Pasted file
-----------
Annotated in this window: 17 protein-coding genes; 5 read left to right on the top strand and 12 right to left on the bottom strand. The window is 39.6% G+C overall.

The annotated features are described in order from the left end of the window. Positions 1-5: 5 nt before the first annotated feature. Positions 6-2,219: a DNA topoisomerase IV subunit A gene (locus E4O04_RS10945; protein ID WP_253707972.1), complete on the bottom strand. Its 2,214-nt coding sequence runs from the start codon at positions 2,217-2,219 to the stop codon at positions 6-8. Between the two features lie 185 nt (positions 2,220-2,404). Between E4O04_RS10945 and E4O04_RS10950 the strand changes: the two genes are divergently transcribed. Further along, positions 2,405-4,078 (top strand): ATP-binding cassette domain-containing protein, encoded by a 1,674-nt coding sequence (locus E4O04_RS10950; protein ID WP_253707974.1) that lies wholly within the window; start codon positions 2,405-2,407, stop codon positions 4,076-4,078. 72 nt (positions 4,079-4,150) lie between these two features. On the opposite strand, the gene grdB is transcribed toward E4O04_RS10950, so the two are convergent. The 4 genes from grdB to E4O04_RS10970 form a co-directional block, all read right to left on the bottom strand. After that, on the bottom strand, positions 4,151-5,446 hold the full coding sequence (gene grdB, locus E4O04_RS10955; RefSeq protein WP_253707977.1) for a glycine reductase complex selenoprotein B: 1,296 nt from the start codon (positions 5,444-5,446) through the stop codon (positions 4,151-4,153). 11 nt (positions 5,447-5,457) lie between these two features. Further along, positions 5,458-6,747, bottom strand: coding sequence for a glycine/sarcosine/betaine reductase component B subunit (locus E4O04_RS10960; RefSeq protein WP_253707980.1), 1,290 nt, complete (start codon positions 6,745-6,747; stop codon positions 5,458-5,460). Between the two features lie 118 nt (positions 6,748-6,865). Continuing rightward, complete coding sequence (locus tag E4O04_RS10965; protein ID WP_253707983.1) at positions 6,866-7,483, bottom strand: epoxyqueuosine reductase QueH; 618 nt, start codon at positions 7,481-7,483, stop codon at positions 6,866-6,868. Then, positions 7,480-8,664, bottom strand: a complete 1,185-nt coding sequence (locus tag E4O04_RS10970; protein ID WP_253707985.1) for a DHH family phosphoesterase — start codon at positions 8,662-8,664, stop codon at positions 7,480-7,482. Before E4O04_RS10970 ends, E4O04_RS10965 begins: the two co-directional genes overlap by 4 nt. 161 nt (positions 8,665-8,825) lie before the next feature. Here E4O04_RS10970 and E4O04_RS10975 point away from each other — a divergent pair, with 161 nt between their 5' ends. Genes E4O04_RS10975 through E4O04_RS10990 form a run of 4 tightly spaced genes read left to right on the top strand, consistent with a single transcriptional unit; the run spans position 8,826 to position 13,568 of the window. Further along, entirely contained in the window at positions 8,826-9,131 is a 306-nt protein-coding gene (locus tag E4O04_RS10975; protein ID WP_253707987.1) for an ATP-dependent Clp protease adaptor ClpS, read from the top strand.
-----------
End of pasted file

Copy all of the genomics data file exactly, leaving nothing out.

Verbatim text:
Annotated in this window: 17 protein-coding genes; 5 read left to right on the top strand and 12 right to left on the bottom strand. The window is 39.6% G+C overall.

The annotated features are described in order from the left end of the window. Positions 1-5: 5 nt before the first annotated feature. Positions 6-2,219: a DNA topoisomerase IV subunit A gene (locus E4O04_RS10945; protein ID WP_253707972.1), complete on the bottom strand. Its 2,214-nt coding sequence runs from the start codon at positions 2,217-2,219 to the stop codon at positions 6-8. Between the two features lie 185 nt (positions 2,220-2,404). Between E4O04_RS10945 and E4O04_RS10950 the strand changes: the two genes are divergently transcribed. Further along, positions 2,405-4,078 (top strand): ATP-binding cassette domain-containing protein, encoded by a 1,674-nt coding sequence (locus E4O04_RS10950; protein ID WP_253707974.1) that lies wholly within the window; start codon positions 2,405-2,407, stop codon positions 4,076-4,078. 72 nt (positions 4,079-4,150) lie between these two features. On the opposite strand, the gene grdB is transcribed toward E4O04_RS10950, so the two are convergent. The 4 genes from grdB to E4O04_RS10970 form a co-directional block, all read right to left on the bottom strand. After that, on the bottom strand, positions 4,151-5,446 hold the full coding sequence (gene grdB, locus E4O04_RS10955; RefSeq protein WP_253707977.1) for a glycine reductase complex selenoprotein B: 1,296 nt from the start codon (positions 5,444-5,446) through the stop codon (positions 4,151-4,153). 11 nt (positions 5,447-5,457) lie between these two features. Further along, positions 5,458-6,747, bottom strand: coding sequence for a glycine/sarcosine/betaine reductase component B subunit (locus E4O04_RS10960; RefSeq protein WP_253707980.1), 1,290 nt, complete (start codon positions 6,745-6,747; stop codon positions 5,458-5,460). Between the two features lie 118 nt (positions 6,748-6,865). Continuing rightward, complete coding sequence (locus tag E4O04_RS10965; protein ID WP_253707983.1) at positions 6,866-7,483, bottom strand: epoxyqueuosine reductase QueH; 618 nt, start codon at positions 7,481-7,483, stop codon at positions 6,866-6,868. Then, positions 7,480-8,664, bottom strand: a complete 1,185-nt coding sequence (locus tag E4O04_RS10970; protein ID WP_253707985.1) for a DHH family phosphoesterase — start codon at positions 8,662-8,664, stop codon at positions 7,480-7,482. Before E4O04_RS10970 ends, E4O04_RS10965 begins: the two co-directional genes overlap by 4 nt. 161 nt (positions 8,665-8,825) lie before the next feature. Here E4O04_RS10970 and E4O04_RS10975 point away from each other — a divergent pair, with 161 nt between their 5' ends. Genes E4O04_RS10975 through E4O04_RS10990 form a run of 4 tightly spaced genes read left to right on the top strand, consistent with a single transcriptional unit; the run spans position 8,826 to position 13,568 of the window. Further along, entirely contained in the window at positions 8,826-9,131 is a 306-nt protein-coding gene (locus tag E4O04_RS10975; protein ID WP_253707987.1) for an ATP-dependent Clp protease adaptor ClpS, read from the top strand.